EncryptoTel weekly digest (29.01.20)
Libra continues losing allies, the financial illiteracy of the world famous economist and new demands from investment bank
Vodafone Becomes Eighth Company to Leave Libra
Facebook continues to lose allies. This time, the telecom giant Vodafone has left the Libra association, which is responsible for the development and promotion of the Libra cryptocurrency. The company emphasized that the decision is not related to regulatory frictions. “The Vodafone Group has decided to withdraw from the Libra Association,” said a Vodafone spokesman. — From the very beginning we said that Vodafone’s desire is to make a real contribution to the process of expanding financial accessibility among the population. We remain fully committed to this goal and believe that we can make the most of our efforts by focusing on M-Pesa”.
Just to remind, in June 2019 Facebook announced their plans to develop and launch their own digital currency with value tied to fiat currencies. Stablecoin Libra is designed to be used as a global means of payment and will be supported by a basket of sovereign currencies, including the US dollar, euro, British pound and others. The goal of the project is “to build a financial ecosystem that will help empower billions of people.” The project was immediately criticized by world regulators and government officials who saw it as a threat to the monetary sovereignty of their countries. Payment giants Mastercard and Visa left the Libra project in October 2019, citing regulatory uncertainty. They were followed by PayPal and eBay.
A well-known cryptocurrency critic spoke about the loss of access to his Bitcoin wallet
On January 19, economist Peter Schiff stated that he had lost access to his Bitcoin wallet and that his password no longer works. Schiff is known for his skepticism about cryptocurrencies.
“I just lost all my bitcoins that belonged to me. Something has broken in my wallet and my password no longer works. So now my bitcoins are not only useless, they also have no market value. I knew that owning bitcoin is a bad idea, but I did not understand how bad it is, ”Peter Schiff tweeted.
Schiff said that the wallet was set up for him by the CEO of the cryptocurrency platform Eric Voorhees. “Even he thinks I can’t do anything. But you can try if you have any ideas. ”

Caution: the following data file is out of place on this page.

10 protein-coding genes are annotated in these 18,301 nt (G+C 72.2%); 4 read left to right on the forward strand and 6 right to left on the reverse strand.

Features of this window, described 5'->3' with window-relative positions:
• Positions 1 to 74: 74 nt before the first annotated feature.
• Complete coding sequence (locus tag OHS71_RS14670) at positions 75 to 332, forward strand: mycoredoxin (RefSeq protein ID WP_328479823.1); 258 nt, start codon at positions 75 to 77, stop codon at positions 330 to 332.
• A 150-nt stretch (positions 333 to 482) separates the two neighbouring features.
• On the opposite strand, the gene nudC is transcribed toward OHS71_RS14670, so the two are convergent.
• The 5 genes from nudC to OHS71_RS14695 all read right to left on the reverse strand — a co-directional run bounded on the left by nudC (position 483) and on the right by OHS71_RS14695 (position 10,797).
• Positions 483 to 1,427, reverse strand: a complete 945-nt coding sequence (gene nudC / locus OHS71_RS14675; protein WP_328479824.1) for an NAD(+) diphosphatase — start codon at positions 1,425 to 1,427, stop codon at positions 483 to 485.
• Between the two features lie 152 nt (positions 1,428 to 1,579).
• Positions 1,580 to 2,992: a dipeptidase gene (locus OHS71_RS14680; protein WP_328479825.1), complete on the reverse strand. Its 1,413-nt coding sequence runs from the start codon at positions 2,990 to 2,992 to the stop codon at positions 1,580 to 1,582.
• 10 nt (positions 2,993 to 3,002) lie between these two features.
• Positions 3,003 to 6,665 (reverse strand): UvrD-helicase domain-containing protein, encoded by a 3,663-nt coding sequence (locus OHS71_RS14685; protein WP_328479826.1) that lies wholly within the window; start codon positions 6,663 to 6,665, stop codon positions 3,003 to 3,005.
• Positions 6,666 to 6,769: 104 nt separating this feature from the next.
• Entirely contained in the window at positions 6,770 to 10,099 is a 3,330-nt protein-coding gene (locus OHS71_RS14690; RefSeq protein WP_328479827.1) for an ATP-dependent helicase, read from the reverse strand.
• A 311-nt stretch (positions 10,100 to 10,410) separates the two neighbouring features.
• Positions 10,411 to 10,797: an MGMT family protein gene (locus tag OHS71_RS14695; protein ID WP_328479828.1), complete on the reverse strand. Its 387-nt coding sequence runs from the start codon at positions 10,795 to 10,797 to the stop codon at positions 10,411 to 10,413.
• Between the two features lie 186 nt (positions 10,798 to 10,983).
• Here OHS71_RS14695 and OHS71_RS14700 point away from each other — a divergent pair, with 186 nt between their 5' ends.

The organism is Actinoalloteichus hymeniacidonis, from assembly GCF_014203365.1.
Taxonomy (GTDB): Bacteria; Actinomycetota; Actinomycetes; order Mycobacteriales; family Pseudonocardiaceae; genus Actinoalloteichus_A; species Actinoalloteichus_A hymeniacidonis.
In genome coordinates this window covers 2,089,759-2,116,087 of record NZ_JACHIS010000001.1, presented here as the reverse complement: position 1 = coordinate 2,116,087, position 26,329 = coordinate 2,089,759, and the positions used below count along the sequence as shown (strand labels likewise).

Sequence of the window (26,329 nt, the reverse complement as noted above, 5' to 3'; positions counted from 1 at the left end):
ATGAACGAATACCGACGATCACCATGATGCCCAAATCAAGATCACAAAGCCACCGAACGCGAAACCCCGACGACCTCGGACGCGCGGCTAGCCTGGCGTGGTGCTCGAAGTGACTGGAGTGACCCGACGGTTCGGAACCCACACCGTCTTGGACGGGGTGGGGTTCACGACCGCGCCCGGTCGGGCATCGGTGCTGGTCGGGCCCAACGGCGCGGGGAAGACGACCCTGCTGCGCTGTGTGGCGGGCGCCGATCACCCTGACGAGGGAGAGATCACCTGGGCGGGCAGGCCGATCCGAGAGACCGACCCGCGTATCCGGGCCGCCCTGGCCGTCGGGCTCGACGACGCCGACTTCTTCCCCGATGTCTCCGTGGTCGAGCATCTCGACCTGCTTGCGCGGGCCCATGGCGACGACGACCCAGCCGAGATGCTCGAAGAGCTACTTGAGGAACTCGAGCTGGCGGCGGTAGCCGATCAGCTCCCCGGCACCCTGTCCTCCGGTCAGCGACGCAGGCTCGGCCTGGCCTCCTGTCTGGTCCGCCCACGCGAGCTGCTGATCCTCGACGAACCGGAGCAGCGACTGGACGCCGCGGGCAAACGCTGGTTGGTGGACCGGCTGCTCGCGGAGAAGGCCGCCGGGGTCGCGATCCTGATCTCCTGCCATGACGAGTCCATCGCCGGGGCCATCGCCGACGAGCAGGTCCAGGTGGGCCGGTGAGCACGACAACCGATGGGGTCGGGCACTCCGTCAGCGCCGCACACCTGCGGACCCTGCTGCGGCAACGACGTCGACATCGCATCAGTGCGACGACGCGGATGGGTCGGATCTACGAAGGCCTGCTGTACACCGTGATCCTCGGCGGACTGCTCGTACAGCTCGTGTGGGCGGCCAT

Voorhees later confirmed that he really helped Schiff get a Bitcoin wallet in 2018. According to Voorhees, Schiff had never dealt with cryptocurrencies before, and he forgot his password and did not write down the seed phrase.
“Financial sovereignty is not for everyone,” he concluded.
Goldman Sachs investment bank refuses to work with startups without a proper level of diversity
Goldman Sachs will not organize IPOs for start-ups in Europe and the USA, in the leadership of which there are only white heterosexual men. This was stated by investment bank CEO David Solomon at the World Economic Forum in Davos.
“Starting July 1 in the US and Europe, we’re not going to take a company public unless there’s at least one diverse board candidate, with a focus on women. And by 2021, we plan to raise the bar to two.”
He added that over the past four years, the effectiveness of public offerings of American companies that have at least one woman on the board of directors, is “significantly better” than at companies with no women on the directors board at all.
Goldman Sachs has 11 members on its board of directors, four of which are women.
Statistics: Russia is significantly inferior to Europe in the share of IT-specialists among the working population
The share of IT personnel among the economically active population of Russia is 2.4%, or 1.8 million people, according to the Association of Computer and Information Technology. This is significantly lower than similar indicators in European countries. For comparison: the share of IT professionals among the economically active population on average in Europe is 3.9%, in Finland — 7%, in the UK — 5%, in Norway — 4.5%, in the Czech Republic, France, Germany — 4% , in Poland — 3%.
The total current need for such specialists in Russia is estimated at 222 thousand people a year, and by 2024 it will grow to 290–300 thousand people a year. The largest deficit is observed in the Russian regions: about 20% of the workforce is concentrated in Moscow.
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